Pests and diseases sometimes develop in patterns, and sometimes not. To get a sampling of what is happening in the Midwest, Michigan Farmer, Indiana Prairie Farmer and Ohio Farmer editors have teamed up and lured in, or more accurately roped in, a couple of observers in key parts of their states to report every two weeks on what's happening in their fields. Click on the map to see where each reporter is commenting from.
Janna Fritz -- The Thumb area in Michigan is wet. Various areas have seen as much as 22 inches over a month's time. Another rain on Tuesday, April 30 has pushed back planting at least another few days for many in the area. There are no crops planted to speak of with the exception of a few thousand acres of sugar beets. As compared to last year, many farmers feel behind and some have inquired about shortening their corn maturities. Warm temperatures and light winds should help dry things off and hopefully many will be heading to the fields in the next few days.
Dick Dobbins - Here in south central Michigan, we have experienced a very cold spring. Along with the cold, we just received about 5 inches of rain in the last 10 days. We did start some tillage work before the rain started, but have been idle since. Some of our neighbors did a small amount of field prep this past Saturday, but then the rain started again Sunday. We have started spraying for chick weed, henbit, dandelions and purple deadnettle. Since the temperature started rising, the weeds have really taken off. The soil temp is now in the mid 50s so when the soil dries out, I think wheels will be turning on every farm.
Dan Corcoran- I write this as I am sitting on an old tree stump here in Pike County. My truck pulling a trailer with two bulls to be let out to the cows on pasture is stuck and I am waiting for a tractor to come pull me out. This is a bad and good situation. Bad in that I am stuck, and like most of the cornbelt our planting progress is spotty. The good news is we have been in the fields. We started planting April 15, and that planting is just coming through the ground. We have 500+ acres of corn in and did start on beans last week, with 300 acres planted. My neighbors are spraying and getting ready to have a big push next dry warm spell. Only a few have planted waiting for warmer temps. Pastures are trying grow and for us, the sooner the better. Our alfalfa and grass hay will need to produce heavily this year, as we depleted our hay supply this last winter. I have not seen much of a bug problem yet but that can change fast with warm weather. Spring always is a great time of the year for farming it always brings new hope. I know we always feel this is going to be a great year. It's great to be farming.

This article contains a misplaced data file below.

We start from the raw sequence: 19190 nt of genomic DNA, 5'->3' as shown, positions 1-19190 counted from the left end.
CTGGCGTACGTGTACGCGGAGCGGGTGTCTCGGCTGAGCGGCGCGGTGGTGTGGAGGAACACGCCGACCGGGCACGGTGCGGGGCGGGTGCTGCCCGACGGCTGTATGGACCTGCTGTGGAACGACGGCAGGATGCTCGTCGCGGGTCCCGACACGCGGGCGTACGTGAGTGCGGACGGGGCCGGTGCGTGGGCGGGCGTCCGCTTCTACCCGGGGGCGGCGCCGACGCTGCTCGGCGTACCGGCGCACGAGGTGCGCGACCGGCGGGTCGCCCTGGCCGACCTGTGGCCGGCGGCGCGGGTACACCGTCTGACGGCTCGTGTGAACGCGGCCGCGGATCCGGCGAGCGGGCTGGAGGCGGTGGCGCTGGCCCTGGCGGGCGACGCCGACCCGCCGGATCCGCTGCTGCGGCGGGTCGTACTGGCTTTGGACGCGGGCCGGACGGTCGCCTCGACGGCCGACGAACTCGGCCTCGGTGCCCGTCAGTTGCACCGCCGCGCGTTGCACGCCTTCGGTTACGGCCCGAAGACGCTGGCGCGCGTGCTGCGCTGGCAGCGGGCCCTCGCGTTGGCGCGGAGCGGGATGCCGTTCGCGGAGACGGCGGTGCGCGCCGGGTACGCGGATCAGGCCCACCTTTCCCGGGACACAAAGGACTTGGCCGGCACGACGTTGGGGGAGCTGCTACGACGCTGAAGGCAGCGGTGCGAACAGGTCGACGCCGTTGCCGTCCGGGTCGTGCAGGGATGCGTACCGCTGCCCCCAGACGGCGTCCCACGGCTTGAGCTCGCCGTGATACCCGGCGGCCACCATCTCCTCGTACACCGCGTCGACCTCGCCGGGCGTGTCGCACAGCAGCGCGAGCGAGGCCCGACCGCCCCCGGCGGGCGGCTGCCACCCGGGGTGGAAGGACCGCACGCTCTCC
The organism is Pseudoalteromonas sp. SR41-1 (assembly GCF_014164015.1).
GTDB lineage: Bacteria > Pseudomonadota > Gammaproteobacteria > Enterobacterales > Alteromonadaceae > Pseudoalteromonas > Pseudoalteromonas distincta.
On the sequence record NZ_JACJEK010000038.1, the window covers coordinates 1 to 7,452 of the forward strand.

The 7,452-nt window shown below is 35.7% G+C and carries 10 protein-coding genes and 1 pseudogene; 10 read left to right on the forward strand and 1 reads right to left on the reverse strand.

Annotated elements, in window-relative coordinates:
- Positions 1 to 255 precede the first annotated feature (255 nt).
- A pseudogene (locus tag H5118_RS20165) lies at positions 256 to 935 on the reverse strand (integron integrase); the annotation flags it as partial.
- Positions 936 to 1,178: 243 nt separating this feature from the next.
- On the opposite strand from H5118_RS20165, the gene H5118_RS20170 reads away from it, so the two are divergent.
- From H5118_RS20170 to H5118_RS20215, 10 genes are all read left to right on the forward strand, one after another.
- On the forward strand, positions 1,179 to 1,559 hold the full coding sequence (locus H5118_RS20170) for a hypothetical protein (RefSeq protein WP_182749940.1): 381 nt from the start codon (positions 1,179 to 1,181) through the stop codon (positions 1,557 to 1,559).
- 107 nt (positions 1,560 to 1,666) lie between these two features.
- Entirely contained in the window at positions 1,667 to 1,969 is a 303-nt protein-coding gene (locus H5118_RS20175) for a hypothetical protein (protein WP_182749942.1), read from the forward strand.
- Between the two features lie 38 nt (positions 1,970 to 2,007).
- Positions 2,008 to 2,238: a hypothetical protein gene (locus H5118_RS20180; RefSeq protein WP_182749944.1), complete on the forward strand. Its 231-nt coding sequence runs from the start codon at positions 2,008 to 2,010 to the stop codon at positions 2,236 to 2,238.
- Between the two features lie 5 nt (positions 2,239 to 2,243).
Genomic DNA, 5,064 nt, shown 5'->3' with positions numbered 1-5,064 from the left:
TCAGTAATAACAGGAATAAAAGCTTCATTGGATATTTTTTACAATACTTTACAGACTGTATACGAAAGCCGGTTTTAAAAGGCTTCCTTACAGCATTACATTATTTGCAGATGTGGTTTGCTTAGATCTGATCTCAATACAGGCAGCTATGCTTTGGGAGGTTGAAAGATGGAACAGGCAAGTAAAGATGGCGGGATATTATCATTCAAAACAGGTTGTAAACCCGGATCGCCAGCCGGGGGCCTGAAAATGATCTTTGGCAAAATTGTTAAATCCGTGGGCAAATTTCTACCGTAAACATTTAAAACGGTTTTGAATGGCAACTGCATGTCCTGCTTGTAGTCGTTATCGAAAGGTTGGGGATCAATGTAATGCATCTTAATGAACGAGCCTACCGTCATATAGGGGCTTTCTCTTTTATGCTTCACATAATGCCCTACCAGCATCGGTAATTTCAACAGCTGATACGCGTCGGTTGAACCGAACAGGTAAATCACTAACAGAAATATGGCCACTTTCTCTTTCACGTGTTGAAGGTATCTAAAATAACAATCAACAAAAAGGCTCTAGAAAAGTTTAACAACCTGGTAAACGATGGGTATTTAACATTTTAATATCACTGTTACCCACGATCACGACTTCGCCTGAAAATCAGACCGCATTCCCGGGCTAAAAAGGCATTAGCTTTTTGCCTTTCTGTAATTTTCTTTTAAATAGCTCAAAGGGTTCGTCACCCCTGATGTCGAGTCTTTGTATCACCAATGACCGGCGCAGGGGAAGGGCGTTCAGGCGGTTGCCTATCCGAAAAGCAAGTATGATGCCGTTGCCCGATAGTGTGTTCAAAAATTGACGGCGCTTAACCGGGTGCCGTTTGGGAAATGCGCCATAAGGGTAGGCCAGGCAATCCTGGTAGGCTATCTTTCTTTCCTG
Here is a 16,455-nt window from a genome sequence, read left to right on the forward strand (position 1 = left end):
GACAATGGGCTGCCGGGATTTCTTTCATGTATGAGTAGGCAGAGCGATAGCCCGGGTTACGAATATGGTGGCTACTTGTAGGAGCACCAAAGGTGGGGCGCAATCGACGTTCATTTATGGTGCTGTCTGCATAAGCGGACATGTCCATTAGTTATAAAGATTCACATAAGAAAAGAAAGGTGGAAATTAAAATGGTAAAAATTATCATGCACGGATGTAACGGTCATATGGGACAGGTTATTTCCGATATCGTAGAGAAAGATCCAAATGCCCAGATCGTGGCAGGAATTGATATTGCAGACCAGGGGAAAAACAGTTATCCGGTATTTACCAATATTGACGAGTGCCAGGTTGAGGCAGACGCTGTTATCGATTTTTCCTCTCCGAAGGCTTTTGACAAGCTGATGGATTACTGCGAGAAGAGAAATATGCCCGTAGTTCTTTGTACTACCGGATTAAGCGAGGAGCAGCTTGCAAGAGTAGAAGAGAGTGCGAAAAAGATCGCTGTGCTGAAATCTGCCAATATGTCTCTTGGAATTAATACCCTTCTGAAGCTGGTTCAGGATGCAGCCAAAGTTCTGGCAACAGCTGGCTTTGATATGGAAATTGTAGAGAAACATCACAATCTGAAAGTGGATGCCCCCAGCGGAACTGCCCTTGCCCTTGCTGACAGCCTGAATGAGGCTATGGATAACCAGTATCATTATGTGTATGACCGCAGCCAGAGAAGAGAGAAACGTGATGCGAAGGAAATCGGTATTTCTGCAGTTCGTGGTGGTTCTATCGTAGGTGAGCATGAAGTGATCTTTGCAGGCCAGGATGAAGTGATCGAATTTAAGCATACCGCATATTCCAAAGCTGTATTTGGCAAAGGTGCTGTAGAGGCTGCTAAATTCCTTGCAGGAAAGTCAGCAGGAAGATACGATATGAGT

Luke VanTilburg - There is no progress in field work in Mercer County, Ohio. Very little tillage done. No planting progress, and water is still standing in a few low areas. With any luck, maybe this weekend we can get back in the fields. There has been a little bit of burn down applied and most wheat top dressed, but that is about it. Most wheat looks pretty rough.
Bill Pickart - We've had lots of rain in late April and there was minimal field work done. This area usually is planted early, but not this year. However, it looks like we might miss rain this weekend, and if we do, planting will pick up. We are definitely behind normal at this point.
Jim Facemire - There is very little done here. We sprayed some burndown and planted a couple small fields of corn on soils that drain well. However, it looks like we wiell get ample rain through early week of May 6. If so that will shut things down again. People are looking for spots to run but we ae definitely behind normal.
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